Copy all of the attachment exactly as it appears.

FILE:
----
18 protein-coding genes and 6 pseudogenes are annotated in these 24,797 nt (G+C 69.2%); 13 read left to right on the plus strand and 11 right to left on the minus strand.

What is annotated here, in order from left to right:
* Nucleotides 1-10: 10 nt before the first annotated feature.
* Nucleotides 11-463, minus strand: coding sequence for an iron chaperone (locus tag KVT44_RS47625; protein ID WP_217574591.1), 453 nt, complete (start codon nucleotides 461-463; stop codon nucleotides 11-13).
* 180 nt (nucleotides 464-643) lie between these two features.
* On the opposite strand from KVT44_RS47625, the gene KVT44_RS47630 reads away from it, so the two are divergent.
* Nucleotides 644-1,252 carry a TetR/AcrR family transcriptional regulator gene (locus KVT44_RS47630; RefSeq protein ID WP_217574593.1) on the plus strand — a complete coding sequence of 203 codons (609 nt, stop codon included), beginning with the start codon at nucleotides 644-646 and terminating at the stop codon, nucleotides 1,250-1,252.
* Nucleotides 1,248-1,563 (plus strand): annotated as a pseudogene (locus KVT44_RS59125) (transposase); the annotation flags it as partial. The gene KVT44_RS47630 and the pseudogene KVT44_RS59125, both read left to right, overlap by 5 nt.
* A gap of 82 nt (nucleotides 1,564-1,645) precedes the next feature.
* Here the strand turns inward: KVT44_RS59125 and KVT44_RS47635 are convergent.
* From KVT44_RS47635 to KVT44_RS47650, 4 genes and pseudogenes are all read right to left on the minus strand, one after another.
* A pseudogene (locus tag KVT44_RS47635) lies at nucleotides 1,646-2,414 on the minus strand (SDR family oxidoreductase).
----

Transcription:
18 protein-coding genes and 6 pseudogenes are annotated in these 24,797 nt (G+C 69.2%); 13 read left to right on the plus strand and 11 right to left on the minus strand.

What is annotated here, in order from left to right:
* Nucleotides 1-10: 10 nt before the first annotated feature.
* Nucleotides 11-463, minus strand: coding sequence for an iron chaperone (locus tag KVT44_RS47625; protein ID WP_217574591.1), 453 nt, complete (start codon nucleotides 461-463; stop codon nucleotides 11-13).
* 180 nt (nucleotides 464-643) lie between these two features.
* On the opposite strand from KVT44_RS47625, the gene KVT44_RS47630 reads away from it, so the two are divergent.
* Nucleotides 644-1,252 carry a TetR/AcrR family transcriptional regulator gene (locus KVT44_RS47630; RefSeq protein ID WP_217574593.1) on the plus strand — a complete coding sequence of 203 codons (609 nt, stop codon included), beginning with the start codon at nucleotides 644-646 and terminating at the stop codon, nucleotides 1,250-1,252.
* Nucleotides 1,248-1,563 (plus strand): annotated as a pseudogene (locus KVT44_RS59125) (transposase); the annotation flags it as partial. The gene KVT44_RS47630 and the pseudogene KVT44_RS59125, both read left to right, overlap by 5 nt.
* A gap of 82 nt (nucleotides 1,564-1,645) precedes the next feature.
* Here the strand turns inward: KVT44_RS59125 and KVT44_RS47635 are convergent.
* From KVT44_RS47635 to KVT44_RS47650, 4 genes and pseudogenes are all read right to left on the minus strand, one after another.
* A pseudogene (locus tag KVT44_RS47635) lies at nucleotides 1,646-2,414 on the minus strand (SDR family oxidoreductase).